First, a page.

There is a world of difference between Rocketman and Bohemian Rhapsody, which Fletcher came onboard to complete after the removal/departure of original director, Bryan Singer. That film felt felt like the compromised vision it was in every sense of the word (and featured some of the most atrocious editing seen in a major feature since, well, probably one of the last Transformers movies).
Rocketman instead feels like the work of a more singular voice, one with a vibrant visual flair. I don’t know whether Fletcher was deliberately referencing the late British bad boy auteur, Ken Russell (which would be apt considering the links between Russell and Elton John), but his direction here is frequently redolent of the great man’s work – inventive, bombastic and florid, but capable of finding the quieter, emotional moments.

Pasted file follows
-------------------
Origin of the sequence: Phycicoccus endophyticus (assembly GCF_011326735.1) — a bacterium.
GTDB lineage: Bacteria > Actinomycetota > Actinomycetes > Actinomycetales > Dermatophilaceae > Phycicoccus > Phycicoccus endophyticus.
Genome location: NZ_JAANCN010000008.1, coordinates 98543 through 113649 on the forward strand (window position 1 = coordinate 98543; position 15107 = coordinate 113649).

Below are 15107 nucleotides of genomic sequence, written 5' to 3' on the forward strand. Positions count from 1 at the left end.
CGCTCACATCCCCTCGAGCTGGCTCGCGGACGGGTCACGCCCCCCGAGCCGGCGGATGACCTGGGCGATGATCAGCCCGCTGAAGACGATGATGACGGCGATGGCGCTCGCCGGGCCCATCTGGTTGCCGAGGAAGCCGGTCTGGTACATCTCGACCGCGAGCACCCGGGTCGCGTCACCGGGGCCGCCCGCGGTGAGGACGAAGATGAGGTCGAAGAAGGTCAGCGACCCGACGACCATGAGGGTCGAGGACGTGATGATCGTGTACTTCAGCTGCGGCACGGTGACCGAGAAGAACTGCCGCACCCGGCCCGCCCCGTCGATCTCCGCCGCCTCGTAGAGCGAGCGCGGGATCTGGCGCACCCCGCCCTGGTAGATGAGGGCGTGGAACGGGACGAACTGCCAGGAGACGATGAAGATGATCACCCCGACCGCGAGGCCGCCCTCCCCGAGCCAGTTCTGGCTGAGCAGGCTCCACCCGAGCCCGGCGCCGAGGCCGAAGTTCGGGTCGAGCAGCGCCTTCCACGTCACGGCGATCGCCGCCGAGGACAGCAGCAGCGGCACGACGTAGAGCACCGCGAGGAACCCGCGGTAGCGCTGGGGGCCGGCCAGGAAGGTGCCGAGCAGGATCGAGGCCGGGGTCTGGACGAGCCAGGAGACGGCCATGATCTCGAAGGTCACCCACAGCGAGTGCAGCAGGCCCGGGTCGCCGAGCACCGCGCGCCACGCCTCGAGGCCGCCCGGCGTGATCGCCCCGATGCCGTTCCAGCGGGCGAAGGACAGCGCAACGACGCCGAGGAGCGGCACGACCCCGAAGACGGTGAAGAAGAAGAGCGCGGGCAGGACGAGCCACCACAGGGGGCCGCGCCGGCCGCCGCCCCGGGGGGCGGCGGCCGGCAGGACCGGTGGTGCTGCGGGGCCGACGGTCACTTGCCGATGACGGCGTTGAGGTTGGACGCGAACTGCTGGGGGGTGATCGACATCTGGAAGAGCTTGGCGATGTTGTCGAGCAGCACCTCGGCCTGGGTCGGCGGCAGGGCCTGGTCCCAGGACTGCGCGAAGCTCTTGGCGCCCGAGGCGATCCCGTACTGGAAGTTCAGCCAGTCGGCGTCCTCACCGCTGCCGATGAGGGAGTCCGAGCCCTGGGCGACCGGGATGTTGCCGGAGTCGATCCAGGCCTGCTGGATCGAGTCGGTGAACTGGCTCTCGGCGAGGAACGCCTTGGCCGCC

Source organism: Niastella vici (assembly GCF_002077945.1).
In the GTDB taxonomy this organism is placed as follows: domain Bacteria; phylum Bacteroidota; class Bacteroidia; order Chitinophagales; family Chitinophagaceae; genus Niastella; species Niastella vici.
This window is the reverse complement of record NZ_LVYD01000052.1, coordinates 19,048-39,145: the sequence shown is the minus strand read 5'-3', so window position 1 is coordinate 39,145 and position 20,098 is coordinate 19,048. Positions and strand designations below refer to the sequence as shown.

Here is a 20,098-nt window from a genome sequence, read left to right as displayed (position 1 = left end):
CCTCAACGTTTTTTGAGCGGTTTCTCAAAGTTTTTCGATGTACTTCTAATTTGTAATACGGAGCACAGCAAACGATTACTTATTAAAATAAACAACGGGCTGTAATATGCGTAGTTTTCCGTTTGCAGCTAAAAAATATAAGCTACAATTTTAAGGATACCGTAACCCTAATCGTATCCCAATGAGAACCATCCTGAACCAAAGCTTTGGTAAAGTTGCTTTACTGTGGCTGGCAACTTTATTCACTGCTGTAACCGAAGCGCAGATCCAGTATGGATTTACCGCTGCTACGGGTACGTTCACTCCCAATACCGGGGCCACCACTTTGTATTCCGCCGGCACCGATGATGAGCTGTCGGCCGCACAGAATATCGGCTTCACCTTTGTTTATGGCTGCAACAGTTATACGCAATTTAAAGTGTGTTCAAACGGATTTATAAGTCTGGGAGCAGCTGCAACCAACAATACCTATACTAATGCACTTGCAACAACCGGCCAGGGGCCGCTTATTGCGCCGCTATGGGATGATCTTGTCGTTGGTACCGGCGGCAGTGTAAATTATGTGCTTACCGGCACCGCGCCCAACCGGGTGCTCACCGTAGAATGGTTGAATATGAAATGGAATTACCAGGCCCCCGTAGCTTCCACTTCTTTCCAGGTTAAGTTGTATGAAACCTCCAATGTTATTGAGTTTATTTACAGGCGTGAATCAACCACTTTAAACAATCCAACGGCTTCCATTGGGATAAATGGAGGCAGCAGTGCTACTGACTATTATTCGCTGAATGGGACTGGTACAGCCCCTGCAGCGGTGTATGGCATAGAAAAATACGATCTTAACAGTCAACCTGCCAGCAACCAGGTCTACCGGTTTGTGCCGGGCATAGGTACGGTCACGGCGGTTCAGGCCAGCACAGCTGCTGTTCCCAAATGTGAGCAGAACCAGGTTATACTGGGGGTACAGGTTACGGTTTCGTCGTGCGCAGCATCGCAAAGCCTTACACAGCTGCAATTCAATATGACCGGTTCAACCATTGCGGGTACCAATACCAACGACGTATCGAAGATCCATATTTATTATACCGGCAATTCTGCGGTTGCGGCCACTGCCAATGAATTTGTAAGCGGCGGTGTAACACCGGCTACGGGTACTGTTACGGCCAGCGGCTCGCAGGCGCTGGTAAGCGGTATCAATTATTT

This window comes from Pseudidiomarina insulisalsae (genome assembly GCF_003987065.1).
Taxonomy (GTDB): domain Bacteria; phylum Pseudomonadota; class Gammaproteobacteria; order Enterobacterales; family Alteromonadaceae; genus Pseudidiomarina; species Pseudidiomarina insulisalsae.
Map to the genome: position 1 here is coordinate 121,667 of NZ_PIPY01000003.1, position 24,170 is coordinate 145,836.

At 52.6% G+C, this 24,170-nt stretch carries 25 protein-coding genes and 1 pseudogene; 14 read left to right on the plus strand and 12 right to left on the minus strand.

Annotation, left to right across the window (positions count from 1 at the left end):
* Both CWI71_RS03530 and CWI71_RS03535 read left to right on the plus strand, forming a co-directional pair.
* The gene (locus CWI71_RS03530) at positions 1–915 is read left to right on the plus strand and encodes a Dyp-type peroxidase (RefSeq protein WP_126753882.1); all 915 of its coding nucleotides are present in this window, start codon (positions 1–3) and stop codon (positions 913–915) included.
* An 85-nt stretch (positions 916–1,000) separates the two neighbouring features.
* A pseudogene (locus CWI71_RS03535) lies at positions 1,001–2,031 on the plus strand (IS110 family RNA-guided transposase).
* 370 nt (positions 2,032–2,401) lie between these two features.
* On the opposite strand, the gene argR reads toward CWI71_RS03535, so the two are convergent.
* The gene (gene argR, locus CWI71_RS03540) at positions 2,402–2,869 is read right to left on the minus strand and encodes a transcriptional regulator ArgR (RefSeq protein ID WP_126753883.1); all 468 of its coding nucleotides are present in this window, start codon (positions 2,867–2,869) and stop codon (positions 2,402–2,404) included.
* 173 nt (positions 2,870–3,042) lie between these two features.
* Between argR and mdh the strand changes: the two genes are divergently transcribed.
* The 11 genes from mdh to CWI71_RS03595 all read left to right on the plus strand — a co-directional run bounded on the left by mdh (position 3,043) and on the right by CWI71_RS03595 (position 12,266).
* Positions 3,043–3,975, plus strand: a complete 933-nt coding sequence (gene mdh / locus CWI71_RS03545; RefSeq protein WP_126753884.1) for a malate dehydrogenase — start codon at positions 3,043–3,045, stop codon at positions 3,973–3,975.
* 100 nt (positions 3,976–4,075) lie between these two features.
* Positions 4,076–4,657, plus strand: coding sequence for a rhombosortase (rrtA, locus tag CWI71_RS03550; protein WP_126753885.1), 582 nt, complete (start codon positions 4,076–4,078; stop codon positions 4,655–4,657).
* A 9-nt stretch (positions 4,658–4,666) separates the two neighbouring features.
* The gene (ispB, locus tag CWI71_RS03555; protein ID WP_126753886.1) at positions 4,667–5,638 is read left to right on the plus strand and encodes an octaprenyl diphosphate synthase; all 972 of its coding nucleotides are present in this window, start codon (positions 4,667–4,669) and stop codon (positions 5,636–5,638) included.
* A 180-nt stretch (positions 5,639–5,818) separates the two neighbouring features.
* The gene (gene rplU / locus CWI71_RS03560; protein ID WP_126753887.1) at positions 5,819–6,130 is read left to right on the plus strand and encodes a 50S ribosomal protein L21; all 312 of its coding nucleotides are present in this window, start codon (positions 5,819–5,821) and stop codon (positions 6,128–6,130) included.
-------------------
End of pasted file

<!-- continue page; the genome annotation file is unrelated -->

One of the big draws to the story here is the love and friendship between John and long- time lyricist, Bernie Taupin (a winning performance from the always reliable Jamie Bell). Brave enough to show much of their relationship as unrequited love on Elton’s behalf, including a lovely sequence set to Tiny Dancer (which still doesn’t transcend the song’s sublime use in Almost Famous, but comes close) and a scene where the singer finishes composing Your Song as a ballad to his friend was beautifully direct. A tear or two may have been shed.
It was also good to see Elton’s sex-life not shied away from, though I’m sure many would suggest it didn’t go far enough (an element I feel sure Russell would have insisted on handling more boldly).